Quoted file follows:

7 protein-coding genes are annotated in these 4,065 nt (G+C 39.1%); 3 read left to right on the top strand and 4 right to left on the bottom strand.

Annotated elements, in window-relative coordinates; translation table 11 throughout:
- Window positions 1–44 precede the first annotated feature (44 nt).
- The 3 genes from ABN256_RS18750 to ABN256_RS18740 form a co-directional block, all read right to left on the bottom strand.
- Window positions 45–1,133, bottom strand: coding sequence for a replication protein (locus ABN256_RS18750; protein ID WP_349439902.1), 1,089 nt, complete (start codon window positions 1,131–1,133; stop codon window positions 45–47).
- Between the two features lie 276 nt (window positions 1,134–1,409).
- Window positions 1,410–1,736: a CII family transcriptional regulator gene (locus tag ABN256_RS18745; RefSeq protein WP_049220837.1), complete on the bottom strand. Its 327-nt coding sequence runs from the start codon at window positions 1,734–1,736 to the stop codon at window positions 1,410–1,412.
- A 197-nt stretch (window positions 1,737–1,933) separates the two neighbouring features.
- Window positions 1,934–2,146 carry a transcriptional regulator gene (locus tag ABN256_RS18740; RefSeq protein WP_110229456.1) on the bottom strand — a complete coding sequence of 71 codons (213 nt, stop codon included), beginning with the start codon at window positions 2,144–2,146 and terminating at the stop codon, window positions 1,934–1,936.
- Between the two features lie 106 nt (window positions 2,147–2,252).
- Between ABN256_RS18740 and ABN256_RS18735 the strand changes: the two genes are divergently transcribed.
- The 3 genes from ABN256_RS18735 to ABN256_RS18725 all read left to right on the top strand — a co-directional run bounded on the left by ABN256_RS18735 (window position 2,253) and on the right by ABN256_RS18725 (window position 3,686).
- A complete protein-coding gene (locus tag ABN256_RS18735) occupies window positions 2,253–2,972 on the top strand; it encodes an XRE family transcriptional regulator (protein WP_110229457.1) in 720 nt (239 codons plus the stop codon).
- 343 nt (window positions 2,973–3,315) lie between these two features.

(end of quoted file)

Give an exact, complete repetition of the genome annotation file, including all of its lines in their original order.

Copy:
7 protein-coding genes are annotated in these 4,065 nt (G+C 39.1%); 3 read left to right on the top strand and 4 right to left on the bottom strand.

Annotated elements, in window-relative coordinates; translation table 11 throughout:
- Window positions 1–44 precede the first annotated feature (44 nt).
- The 3 genes from ABN256_RS18750 to ABN256_RS18740 form a co-directional block, all read right to left on the bottom strand.
- Window positions 45–1,133, bottom strand: coding sequence for a replication protein (locus ABN256_RS18750; protein ID WP_349439902.1), 1,089 nt, complete (start codon window positions 1,131–1,133; stop codon window positions 45–47).
- Between the two features lie 276 nt (window positions 1,134–1,409).
- Window positions 1,410–1,736: a CII family transcriptional regulator gene (locus tag ABN256_RS18745; RefSeq protein WP_049220837.1), complete on the bottom strand. Its 327-nt coding sequence runs from the start codon at window positions 1,734–1,736 to the stop codon at window positions 1,410–1,412.
- A 197-nt stretch (window positions 1,737–1,933) separates the two neighbouring features.
- Window positions 1,934–2,146 carry a transcriptional regulator gene (locus tag ABN256_RS18740; RefSeq protein WP_110229456.1) on the bottom strand — a complete coding sequence of 71 codons (213 nt, stop codon included), beginning with the start codon at window positions 2,144–2,146 and terminating at the stop codon, window positions 1,934–1,936.
- Between the two features lie 106 nt (window positions 2,147–2,252).
- Between ABN256_RS18740 and ABN256_RS18735 the strand changes: the two genes are divergently transcribed.
- The 3 genes from ABN256_RS18735 to ABN256_RS18725 all read left to right on the top strand — a co-directional run bounded on the left by ABN256_RS18735 (window position 2,253) and on the right by ABN256_RS18725 (window position 3,686).
- A complete protein-coding gene (locus tag ABN256_RS18735) occupies window positions 2,253–2,972 on the top strand; it encodes an XRE family transcriptional regulator (protein WP_110229457.1) in 720 nt (239 codons plus the stop codon).
- 343 nt (window positions 2,973–3,315) lie between these two features.